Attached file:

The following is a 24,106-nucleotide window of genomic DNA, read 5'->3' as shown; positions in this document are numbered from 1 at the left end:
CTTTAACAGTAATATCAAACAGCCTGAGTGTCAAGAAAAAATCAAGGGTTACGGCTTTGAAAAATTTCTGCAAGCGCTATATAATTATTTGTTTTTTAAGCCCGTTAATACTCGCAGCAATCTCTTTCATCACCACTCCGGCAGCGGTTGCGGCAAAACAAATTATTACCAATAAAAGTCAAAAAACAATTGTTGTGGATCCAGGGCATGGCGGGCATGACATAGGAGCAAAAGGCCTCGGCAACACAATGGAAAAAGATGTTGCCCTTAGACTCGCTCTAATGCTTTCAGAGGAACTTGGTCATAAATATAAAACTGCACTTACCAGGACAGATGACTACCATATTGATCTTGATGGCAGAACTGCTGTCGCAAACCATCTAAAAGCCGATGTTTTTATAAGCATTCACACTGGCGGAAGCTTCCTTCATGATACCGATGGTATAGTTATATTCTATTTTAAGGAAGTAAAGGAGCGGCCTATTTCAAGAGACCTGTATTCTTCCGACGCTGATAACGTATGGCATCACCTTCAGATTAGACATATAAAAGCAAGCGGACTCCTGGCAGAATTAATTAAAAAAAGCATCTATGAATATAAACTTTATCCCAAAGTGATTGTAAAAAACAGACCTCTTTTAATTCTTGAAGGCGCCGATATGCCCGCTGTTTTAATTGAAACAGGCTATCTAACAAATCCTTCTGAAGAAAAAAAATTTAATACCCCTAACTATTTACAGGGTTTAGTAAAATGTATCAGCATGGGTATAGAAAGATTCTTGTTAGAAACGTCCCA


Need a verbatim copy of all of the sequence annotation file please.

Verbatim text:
The following is a 24,106-nucleotide window of genomic DNA, read 5'->3' as shown; positions in this document are numbered from 1 at the left end:
CTTTAACAGTAATATCAAACAGCCTGAGTGTCAAGAAAAAATCAAGGGTTACGGCTTTGAAAAATTTCTGCAAGCGCTATATAATTATTTGTTTTTTAAGCCCGTTAATACTCGCAGCAATCTCTTTCATCACCACTCCGGCAGCGGTTGCGGCAAAACAAATTATTACCAATAAAAGTCAAAAAACAATTGTTGTGGATCCAGGGCATGGCGGGCATGACATAGGAGCAAAAGGCCTCGGCAACACAATGGAAAAAGATGTTGCCCTTAGACTCGCTCTAATGCTTTCAGAGGAACTTGGTCATAAATATAAAACTGCACTTACCAGGACAGATGACTACCATATTGATCTTGATGGCAGAACTGCTGTCGCAAACCATCTAAAAGCCGATGTTTTTATAAGCATTCACACTGGCGGAAGCTTCCTTCATGATACCGATGGTATAGTTATATTCTATTTTAAGGAAGTAAAGGAGCGGCCTATTTCAAGAGACCTGTATTCTTCCGACGCTGATAACGTATGGCATCACCTTCAGATTAGACATATAAAAGCAAGCGGACTCCTGGCAGAATTAATTAAAAAAAGCATCTATGAATATAAACTTTATCCCAAAGTGATTGTAAAAAACAGACCTCTTTTAATTCTTGAAGGCGCCGATATGCCCGCTGTTTTAATTGAAACAGGCTATCTAACAAATCCTTCTGAAGAAAAAAAATTTAATACCCCTAACTATTTACAGGGTTTAGTAAAATGTATCAGCATGGGTATAGAAAGATTCTTGTTAGAAACGTCCCA